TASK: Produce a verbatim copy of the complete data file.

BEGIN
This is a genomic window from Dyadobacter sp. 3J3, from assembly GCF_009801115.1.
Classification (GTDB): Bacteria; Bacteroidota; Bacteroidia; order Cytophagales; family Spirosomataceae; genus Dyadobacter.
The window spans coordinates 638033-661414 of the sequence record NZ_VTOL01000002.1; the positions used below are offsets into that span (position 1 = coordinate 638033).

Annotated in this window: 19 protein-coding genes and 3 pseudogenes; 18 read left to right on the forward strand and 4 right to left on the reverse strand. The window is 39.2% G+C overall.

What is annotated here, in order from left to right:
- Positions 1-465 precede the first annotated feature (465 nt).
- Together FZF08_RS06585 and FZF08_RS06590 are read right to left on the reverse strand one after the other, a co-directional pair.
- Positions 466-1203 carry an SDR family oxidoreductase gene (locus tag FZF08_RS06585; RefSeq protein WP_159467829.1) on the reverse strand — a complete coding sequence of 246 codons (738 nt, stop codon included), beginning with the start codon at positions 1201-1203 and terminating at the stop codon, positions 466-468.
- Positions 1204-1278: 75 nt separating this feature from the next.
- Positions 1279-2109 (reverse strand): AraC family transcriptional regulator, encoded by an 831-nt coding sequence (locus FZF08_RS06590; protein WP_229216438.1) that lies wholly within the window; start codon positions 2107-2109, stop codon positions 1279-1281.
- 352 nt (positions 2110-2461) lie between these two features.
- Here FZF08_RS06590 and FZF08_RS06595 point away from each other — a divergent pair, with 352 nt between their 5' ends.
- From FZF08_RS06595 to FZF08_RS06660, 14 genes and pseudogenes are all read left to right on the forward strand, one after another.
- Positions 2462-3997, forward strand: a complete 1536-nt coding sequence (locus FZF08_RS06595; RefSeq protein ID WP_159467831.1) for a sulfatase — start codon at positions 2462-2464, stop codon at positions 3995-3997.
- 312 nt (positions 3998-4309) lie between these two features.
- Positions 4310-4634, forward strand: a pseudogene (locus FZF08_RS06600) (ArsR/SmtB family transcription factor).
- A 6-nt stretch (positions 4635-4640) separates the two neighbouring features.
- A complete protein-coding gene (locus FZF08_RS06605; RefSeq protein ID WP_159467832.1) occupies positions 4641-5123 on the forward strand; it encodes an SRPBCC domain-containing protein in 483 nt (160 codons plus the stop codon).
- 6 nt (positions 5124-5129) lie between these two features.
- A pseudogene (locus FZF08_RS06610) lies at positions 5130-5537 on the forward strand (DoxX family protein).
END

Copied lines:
This is a genomic window from Dyadobacter sp. 3J3, from assembly GCF_009801115.1.
Classification (GTDB): Bacteria; Bacteroidota; Bacteroidia; order Cytophagales; family Spirosomataceae; genus Dyadobacter.
The window spans coordinates 638033-661414 of the sequence record NZ_VTOL01000002.1; the positions used below are offsets into that span (position 1 = coordinate 638033).

Annotated in this window: 19 protein-coding genes and 3 pseudogenes; 18 read left to right on the forward strand and 4 right to left on the reverse strand. The window is 39.2% G+C overall.

What is annotated here, in order from left to right:
- Positions 1-465 precede the first annotated feature (465 nt).
- Together FZF08_RS06585 and FZF08_RS06590 are read right to left on the reverse strand one after the other, a co-directional pair.
- Positions 466-1203 carry an SDR family oxidoreductase gene (locus tag FZF08_RS06585; RefSeq protein WP_159467829.1) on the reverse strand — a complete coding sequence of 246 codons (738 nt, stop codon included), beginning with the start codon at positions 1201-1203 and terminating at the stop codon, positions 466-468.
- Positions 1204-1278: 75 nt separating this feature from the next.
- Positions 1279-2109 (reverse strand): AraC family transcriptional regulator, encoded by an 831-nt coding sequence (locus FZF08_RS06590; protein WP_229216438.1) that lies wholly within the window; start codon positions 2107-2109, stop codon positions 1279-1281.
- 352 nt (positions 2110-2461) lie between these two features.
- Here FZF08_RS06590 and FZF08_RS06595 point away from each other — a divergent pair, with 352 nt between their 5' ends.
- From FZF08_RS06595 to FZF08_RS06660, 14 genes and pseudogenes are all read left to right on the forward strand, one after another.
- Positions 2462-3997, forward strand: a complete 1536-nt coding sequence (locus FZF08_RS06595; RefSeq protein ID WP_159467831.1) for a sulfatase — start codon at positions 2462-2464, stop codon at positions 3995-3997.
- 312 nt (positions 3998-4309) lie between these two features.
- Positions 4310-4634, forward strand: a pseudogene (locus FZF08_RS06600) (ArsR/SmtB family transcription factor).
- A 6-nt stretch (positions 4635-4640) separates the two neighbouring features.
- A complete protein-coding gene (locus FZF08_RS06605; RefSeq protein ID WP_159467832.1) occupies positions 4641-5123 on the forward strand; it encodes an SRPBCC domain-containing protein in 483 nt (160 codons plus the stop codon).
- 6 nt (positions 5124-5129) lie between these two features.
- A pseudogene (locus FZF08_RS06610) lies at positions 5130-5537 on the forward strand (DoxX family protein).